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How to Stop Negative Thinking

06 February, 2020
Q Negative thoughts come to my mind instead of positive thoughts or mixed thoughts which affects my decision making. What can I do with them? Negative thoughts don’t mean suicidal thoughts.

Answer


In this counseling answer:

• Think of the negative outcome, notate it if needed as possible, but do not dwell on it.

•  You will want to build up your confidence levels so that you can more quickly and effortlessly make good choices, without all the self-doubt and negativity.

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As-salaam Alaykum,

Thank you for writing to us.  As I understand, you are 18 and have issues with negative thoughts coming to your mind while trying to make decisions.

Sister, this is common to a certain extent. When making decisions, we seek to make the best choice. Thus, we may go over “in our heads” the possible outcomes of a decision. The outcomes would include both good and negative results of our decisions.

How to Stop Negative Thinking - About Islam

However, if we were not raised with positive reinforcement concerning our ability to make decisions or “self” image in general, problems may arise from a lack of confidence.

Sister, I would kindly suggest that insha’Allah you only allow a certain amount of time for negative thoughts. This means, try not to think about a negative outcome for hours on end. Think of the negative outcome, notate it if needed as possible, but do not dwell on it.

Insha’Allah, you may want to make a list of possible outcomes for decisions you are contemplating. Notate both positive and negative. Weigh out all factors and make your decision. This may take some practice especially if you are new to making major decisions or if you suffer from low self-esteem.

In either case, you will want to build up your confidence levels so that you can more quickly and effortlessly make good choices, without all the self-doubt and negativity.

You may want to check out a really helpful blog that centers on dispelling negative thoughts. It involves creating a positive mental attitude, looking at the moment (are you hungry or tired), how to stop making “mountains out of molehills, and another good tip for ending chronic negative thoughts.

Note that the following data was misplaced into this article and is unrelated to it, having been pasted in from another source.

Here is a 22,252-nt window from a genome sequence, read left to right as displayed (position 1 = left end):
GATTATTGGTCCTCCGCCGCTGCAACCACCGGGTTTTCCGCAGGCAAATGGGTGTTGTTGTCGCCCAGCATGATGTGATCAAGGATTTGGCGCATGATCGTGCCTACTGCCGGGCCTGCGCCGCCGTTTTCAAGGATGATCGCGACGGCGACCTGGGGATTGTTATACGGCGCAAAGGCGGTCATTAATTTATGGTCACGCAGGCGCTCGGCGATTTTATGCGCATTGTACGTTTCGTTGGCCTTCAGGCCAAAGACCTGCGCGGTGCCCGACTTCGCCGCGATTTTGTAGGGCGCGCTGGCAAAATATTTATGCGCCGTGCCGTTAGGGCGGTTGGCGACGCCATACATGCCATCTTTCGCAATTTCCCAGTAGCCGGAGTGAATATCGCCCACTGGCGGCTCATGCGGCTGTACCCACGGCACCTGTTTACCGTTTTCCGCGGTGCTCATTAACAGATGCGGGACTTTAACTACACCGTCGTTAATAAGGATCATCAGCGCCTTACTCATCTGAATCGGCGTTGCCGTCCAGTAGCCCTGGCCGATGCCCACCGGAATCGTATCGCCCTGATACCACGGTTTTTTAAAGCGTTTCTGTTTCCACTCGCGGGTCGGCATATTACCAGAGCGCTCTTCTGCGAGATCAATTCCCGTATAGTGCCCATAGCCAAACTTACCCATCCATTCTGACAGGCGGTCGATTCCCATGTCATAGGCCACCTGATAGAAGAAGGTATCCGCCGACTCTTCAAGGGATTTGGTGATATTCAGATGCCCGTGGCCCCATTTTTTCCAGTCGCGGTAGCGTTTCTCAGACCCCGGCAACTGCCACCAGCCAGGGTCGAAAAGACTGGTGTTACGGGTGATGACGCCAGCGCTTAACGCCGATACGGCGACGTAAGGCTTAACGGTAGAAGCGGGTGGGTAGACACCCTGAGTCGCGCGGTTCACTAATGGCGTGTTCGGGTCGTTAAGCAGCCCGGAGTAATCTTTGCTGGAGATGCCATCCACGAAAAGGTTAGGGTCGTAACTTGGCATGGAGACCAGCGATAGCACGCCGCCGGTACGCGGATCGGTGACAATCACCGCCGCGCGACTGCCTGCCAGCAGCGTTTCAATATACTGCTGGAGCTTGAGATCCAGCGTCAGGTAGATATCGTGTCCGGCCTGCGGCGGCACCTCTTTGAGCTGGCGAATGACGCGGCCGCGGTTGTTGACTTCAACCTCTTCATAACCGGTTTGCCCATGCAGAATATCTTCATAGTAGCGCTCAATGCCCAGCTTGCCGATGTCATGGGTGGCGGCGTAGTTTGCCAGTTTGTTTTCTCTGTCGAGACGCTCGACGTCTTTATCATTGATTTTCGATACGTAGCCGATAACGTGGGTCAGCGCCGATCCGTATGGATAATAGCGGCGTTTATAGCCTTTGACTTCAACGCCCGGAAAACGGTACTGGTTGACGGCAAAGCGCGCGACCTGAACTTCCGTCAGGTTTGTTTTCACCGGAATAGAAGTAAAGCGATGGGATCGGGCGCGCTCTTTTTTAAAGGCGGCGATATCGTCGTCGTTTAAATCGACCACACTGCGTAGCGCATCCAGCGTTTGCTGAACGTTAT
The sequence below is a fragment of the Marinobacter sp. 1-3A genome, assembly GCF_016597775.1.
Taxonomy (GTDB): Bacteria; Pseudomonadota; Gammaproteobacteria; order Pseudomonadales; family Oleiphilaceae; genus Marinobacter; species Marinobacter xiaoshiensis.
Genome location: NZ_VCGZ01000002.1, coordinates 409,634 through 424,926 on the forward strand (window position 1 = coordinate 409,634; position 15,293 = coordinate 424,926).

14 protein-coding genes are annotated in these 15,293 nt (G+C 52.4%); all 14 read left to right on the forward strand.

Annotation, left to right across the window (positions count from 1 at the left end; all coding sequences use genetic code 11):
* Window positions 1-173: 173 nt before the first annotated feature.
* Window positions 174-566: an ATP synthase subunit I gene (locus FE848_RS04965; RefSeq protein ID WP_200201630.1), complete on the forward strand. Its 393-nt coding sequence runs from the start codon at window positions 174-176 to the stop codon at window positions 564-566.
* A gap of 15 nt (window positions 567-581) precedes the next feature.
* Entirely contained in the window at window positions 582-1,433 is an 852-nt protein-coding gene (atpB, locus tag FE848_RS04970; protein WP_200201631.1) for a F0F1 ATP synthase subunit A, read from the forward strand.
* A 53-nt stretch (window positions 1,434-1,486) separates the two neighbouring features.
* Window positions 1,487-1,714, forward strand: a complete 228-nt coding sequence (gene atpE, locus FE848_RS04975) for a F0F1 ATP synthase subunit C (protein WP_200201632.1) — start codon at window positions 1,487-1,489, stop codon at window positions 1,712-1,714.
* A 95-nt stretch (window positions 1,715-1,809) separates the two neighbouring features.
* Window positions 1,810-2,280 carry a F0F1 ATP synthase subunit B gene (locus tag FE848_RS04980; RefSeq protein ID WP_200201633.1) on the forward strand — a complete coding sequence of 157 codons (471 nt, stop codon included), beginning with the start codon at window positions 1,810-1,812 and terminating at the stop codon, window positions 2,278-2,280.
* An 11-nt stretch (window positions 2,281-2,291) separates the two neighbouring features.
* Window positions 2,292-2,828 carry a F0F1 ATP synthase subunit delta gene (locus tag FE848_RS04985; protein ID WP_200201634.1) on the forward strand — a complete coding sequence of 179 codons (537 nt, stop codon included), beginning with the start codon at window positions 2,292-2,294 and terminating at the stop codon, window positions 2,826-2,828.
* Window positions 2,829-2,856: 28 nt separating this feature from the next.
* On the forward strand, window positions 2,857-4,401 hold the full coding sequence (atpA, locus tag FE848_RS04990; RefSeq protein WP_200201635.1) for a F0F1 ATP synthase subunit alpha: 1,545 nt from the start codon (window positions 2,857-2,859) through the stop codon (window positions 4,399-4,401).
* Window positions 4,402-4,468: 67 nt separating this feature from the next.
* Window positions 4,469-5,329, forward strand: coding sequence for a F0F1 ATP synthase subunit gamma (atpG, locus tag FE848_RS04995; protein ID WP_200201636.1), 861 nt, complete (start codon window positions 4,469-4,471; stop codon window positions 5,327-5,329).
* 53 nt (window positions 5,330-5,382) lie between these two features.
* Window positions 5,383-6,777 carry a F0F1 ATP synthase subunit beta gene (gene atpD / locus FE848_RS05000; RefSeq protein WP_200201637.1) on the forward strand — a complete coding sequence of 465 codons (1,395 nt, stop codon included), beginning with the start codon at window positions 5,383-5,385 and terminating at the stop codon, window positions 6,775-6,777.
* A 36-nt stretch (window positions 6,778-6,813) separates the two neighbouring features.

Check out this counseling video:


Sister, if you find you are having thoughts that are overwhelming, that interferes with daily activity, or you exhibit other signs and symptoms of anxiety, panic or obsessive-compulsive disorder (OCD), please do get a referral for counseling. Anxiety disorders are very common and are responsible in some cases for over thinking-negative thinking as well as unwanted thoughts (intrusive).

If you feel this describes you, please do get an assessment as well as counseling on a regular basis. We hope this has helped insha’Allah.

We wish you the best!

***

Disclaimer: The conceptualization and recommendations stated in this response are very general and purely based on the limited information provided in the question. In no event shall AboutIslam, its counselors or employees be held liable for any damages that may arise from your decision in the use of our services.

Read more:

How to Deal with Low Self-Esteem?

Bad Thoughts Distract Me from Praying

How Do I Get Rid of Bad Thoughts?

About Aisha Mohammad
Aisha has a PhD in psychology, an MS in public health and a PsyD. Aisha worked as a Counselor/Psychologist for 12 years at Geneva B. Scruggs Community Health Care Center in New York. She has worked with clients with mental health issues such as anxiety, depression, panic disorder, trauma, and OCD. She also facilitated support groups and provided specialized services for victims of domestic violence, HIV positive individuals, as well youth/teen issues. Aisha is certified in Mindfulness, Trauma Informed Care, Behavioral Management, Restorative Justice/ Healing Circles, Conflict Resolution, Mediation, and Confidentiality & Security. Aisha is also a Certified Life Coach, and Relationship Workshop facilitator. Aisha has a part-time Life Coaching practice in which she integrates the educational concepts of stress reduction, mindfulness, introspection, empowerment, self love and acceptance and spirituality to create a holistic healing journey for clients. Aisha is also a part of several organizations that advocates for prisoner rights/reentry, social & food justice, as well as advocating for an end to oppression & racism. In her spare time, Aisha enjoys her family, photography, nature, martial arts classes, Islamic studies, volunteering/charity work, as well as working on her book and spoken word projects.